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Roman Baths of Odessos
modern day Varna
by Irena, from Bulgaria

Odessos was one of the most prosperous towns of the Roman province of Lower Moesia.
It is believed to have been at the end of the second century AD, the earliest coins found in the baths plumbing system dating from the reign of emperor Septimius Severus (AD 193-211).
The latest coins are from the reign of Tacitus (AD 276). It is therefore assumed that the baths were being used up until the end of the third century AD.

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The initial excavations of the Roman baths at Odessos were carried out between 1959 and 1971, the northeastern part of the building remaining unexcavated. The structure is indeed very large and covers an area of approximately 7000 square meters.

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A part of the walls of the western apodyterium (where people used to take off their clothes and leave them to their slaves for safe-keeping) Part of the western vestibulum (vestibule)

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some of the remains of western apodyterium, looking towards the small tepydarium (a hall for warm water bathing) and toward the main frigidarium (a hall for cold water bathing) The western apodyterium and entrance to the main tepydarium

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One of the walls of the western apodyterium A view toward the main tepydarium, from the western apodyterium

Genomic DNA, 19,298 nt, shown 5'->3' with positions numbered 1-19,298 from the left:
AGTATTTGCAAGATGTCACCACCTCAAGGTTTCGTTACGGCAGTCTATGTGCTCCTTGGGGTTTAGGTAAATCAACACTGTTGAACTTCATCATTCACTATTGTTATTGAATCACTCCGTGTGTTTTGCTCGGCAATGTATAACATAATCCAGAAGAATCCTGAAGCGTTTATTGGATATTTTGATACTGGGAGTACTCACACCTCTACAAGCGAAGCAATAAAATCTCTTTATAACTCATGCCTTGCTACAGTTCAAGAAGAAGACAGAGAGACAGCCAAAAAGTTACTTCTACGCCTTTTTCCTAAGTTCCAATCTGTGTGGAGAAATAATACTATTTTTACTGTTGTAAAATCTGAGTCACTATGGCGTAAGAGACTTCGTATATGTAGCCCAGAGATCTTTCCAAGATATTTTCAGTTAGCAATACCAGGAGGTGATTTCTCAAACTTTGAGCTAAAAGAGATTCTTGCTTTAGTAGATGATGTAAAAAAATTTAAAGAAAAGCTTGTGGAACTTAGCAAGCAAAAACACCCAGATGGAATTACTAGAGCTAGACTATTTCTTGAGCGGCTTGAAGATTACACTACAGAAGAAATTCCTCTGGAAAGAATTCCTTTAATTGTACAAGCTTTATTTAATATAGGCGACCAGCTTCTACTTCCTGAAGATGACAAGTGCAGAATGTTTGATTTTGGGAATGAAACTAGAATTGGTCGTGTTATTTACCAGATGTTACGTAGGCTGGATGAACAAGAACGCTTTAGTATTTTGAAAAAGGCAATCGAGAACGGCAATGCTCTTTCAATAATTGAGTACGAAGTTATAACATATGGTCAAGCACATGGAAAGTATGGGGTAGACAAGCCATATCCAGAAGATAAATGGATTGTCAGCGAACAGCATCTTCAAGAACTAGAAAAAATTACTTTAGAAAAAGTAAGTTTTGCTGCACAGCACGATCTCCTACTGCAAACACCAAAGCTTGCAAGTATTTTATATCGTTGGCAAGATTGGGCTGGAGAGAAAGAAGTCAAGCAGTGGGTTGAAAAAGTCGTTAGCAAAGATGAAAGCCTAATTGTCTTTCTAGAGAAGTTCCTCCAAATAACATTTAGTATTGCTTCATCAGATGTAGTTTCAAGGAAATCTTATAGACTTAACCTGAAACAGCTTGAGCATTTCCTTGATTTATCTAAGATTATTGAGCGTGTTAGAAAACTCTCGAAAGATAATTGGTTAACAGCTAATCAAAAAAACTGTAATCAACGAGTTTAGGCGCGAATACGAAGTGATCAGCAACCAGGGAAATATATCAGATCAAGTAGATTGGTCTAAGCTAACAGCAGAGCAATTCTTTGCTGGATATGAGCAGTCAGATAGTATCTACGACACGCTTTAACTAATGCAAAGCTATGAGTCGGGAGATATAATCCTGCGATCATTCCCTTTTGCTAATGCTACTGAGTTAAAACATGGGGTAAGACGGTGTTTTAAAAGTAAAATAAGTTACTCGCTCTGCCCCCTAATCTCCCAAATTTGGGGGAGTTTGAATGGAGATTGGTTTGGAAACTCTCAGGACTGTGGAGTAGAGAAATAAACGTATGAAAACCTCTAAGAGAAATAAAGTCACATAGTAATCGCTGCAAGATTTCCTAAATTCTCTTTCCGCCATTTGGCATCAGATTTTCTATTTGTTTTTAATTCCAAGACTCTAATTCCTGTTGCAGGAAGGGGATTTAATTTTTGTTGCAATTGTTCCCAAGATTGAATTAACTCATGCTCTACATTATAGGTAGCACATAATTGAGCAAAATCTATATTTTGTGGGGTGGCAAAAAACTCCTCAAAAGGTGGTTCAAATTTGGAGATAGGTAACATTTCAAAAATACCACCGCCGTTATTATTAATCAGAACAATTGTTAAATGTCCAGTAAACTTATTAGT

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Teh ruined walls of the western apodyterium; in the distance the small frigidarium The western small tepydarium, a view to the caldarium (a hall for hot water bathing)

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The western apodyterium, a view toward the main frigidarium The eastern apodyterium, a view of a marble cornice in the frigidarium

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The caldarium (behing it, the western façade of today's St.Atanass chapel) A view of the eastern apodyterium, a dislodged stone basin lying just in front of one of the doors

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One of the walls of the eastern apodyterium seen from the outside The so called prefurnium – the place of the ovens heatening the water and the air in the halls for bathing with hot and warm water; this hall is constructed with a double floor – the upper layer had been carried by vertically placed thick steam-pipes made of clay;

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The big hall of the Thermes, looking towards the entrance to the main frigidarium; The eastern part of the Roman baths’ remains;